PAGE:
Urgent Care Clinics Offer Full Medical Services

Urgent Care Clinics Offer Full Medical Services

Health and Fitness November 23, 2015

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If you’re looking for low-cost, urgent medical care, a walk-in health clinic may be the best choice for you. If you have a problem that is not serious enough for the emergency room, a walk-in clinic offers full medical services and testing. For all kinds of diagnostics, like diabetes or fast std testing, there is most likely an urgent care facility near you.
At a walk in clinic, you generally don’t need to make an appointment to see a doctor. And you won’t spend hours waiting as would for emergency care. The Center for Disease Control and Prevention (CDC) reports that each year 129.8 million people go the emergency room. Of these, many could have gone instead to a neighborhood walk-in clinic, saving a large amount of time and money.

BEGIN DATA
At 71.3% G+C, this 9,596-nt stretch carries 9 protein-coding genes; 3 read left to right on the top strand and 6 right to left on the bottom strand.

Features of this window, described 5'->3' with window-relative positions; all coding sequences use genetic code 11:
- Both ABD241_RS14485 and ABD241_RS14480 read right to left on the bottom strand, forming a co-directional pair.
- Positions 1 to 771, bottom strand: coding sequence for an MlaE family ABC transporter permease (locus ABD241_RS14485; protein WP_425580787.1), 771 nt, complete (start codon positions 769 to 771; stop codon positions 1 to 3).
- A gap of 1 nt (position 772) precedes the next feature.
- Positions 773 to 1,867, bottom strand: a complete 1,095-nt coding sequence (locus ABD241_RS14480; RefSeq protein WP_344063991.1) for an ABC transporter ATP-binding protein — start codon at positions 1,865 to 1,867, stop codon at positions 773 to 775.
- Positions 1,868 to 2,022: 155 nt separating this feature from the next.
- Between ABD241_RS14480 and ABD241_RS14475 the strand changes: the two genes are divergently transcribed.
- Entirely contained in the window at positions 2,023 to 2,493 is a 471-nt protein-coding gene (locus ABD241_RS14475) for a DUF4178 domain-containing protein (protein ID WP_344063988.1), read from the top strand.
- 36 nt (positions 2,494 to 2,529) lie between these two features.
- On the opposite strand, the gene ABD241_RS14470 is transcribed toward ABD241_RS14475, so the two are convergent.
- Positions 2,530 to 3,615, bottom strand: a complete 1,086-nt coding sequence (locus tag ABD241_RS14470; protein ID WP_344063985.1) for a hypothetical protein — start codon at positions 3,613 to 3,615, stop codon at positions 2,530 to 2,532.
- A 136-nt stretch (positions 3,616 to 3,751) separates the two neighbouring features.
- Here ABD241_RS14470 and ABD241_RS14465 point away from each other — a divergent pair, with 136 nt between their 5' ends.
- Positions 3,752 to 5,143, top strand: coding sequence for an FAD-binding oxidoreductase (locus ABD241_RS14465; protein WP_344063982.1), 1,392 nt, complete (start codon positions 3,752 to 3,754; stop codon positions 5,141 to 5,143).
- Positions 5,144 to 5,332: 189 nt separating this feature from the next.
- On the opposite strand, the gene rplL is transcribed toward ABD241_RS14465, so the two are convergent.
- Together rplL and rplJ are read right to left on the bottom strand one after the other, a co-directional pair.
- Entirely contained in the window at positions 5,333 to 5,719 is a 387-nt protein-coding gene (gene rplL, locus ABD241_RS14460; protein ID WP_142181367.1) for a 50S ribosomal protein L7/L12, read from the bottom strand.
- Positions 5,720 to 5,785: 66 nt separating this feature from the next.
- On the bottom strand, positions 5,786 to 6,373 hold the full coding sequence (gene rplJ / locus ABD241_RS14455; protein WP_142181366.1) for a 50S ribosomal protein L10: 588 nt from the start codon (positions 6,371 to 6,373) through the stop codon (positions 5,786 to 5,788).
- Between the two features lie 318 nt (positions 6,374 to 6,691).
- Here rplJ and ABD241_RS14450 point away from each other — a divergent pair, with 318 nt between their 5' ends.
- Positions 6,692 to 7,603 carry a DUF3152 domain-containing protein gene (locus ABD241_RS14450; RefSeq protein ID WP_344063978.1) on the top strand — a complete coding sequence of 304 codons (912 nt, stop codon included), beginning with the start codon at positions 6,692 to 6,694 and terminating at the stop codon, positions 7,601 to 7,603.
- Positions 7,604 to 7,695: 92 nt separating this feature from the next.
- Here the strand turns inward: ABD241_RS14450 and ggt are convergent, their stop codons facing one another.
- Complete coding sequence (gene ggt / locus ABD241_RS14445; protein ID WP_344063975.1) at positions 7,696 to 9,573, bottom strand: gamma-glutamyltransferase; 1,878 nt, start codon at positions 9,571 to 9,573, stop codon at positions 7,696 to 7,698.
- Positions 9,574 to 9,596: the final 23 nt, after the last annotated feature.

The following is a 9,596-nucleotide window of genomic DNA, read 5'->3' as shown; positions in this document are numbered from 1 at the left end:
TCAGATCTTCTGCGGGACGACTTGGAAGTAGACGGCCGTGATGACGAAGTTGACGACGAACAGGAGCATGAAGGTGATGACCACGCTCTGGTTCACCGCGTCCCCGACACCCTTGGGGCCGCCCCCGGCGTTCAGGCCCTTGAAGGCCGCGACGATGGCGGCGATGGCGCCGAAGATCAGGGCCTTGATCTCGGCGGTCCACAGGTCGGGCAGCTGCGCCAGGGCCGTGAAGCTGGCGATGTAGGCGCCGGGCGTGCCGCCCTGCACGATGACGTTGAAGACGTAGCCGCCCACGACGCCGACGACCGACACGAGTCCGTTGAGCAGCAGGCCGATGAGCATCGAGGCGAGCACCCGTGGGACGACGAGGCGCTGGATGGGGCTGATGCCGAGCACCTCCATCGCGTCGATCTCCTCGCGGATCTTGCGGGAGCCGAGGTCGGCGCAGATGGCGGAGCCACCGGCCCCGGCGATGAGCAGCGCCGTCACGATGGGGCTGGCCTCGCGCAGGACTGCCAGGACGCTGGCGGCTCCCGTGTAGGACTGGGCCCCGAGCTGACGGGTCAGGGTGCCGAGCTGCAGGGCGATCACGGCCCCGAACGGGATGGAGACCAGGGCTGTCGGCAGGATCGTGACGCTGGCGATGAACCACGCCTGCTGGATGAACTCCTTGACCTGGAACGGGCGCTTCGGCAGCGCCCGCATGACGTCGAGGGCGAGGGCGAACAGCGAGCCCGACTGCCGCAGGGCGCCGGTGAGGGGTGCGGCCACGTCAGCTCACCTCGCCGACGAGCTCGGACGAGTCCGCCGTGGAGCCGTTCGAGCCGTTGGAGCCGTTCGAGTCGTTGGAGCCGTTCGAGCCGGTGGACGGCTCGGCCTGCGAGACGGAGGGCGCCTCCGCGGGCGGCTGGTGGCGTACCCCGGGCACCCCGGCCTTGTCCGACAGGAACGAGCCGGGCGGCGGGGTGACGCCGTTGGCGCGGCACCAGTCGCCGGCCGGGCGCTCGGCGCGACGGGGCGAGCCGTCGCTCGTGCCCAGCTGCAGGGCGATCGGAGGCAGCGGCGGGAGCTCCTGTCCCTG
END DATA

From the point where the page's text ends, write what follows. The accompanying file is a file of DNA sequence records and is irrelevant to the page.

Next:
Urgent care is accessible and affordable

Neighborhood health clinics are affordable and have extended hours. No appointments are needed. Most urgent care centers -some 85% – are open seven days. More than two-thirds open before 9 am and the majority -95% – close as late as 7 pm. At the majority of urgent care clinics, some 69%, wait times to see a doctor are less than 20 minutes.

As a result, on average a patient saves nearly three hours and $784 by going to a neighborhood walk in clinic instead of the emergency room. Neighborhood walk in clinics are also becoming much more accessible, with about two new ones opening every day. It is estimated that by 2019, there will be 15,000 urgent care clinics across the country.

Neighborhood health clinics offer full services

Walk in urgent care centers are well equipped and can carry out most tests and diagnostics on site, with very short wait times. They offer full medical services, including:

  • X-Ray and lab equipment on site
  • fast std testing
  • diabetes testing and treatment
  • simple sprains and injuries

Urgent care clinics thus offer flexibility, convenience and lower costs. For most medical care, and non-emergency and non-life-threatening situations, they are becoming the first choice.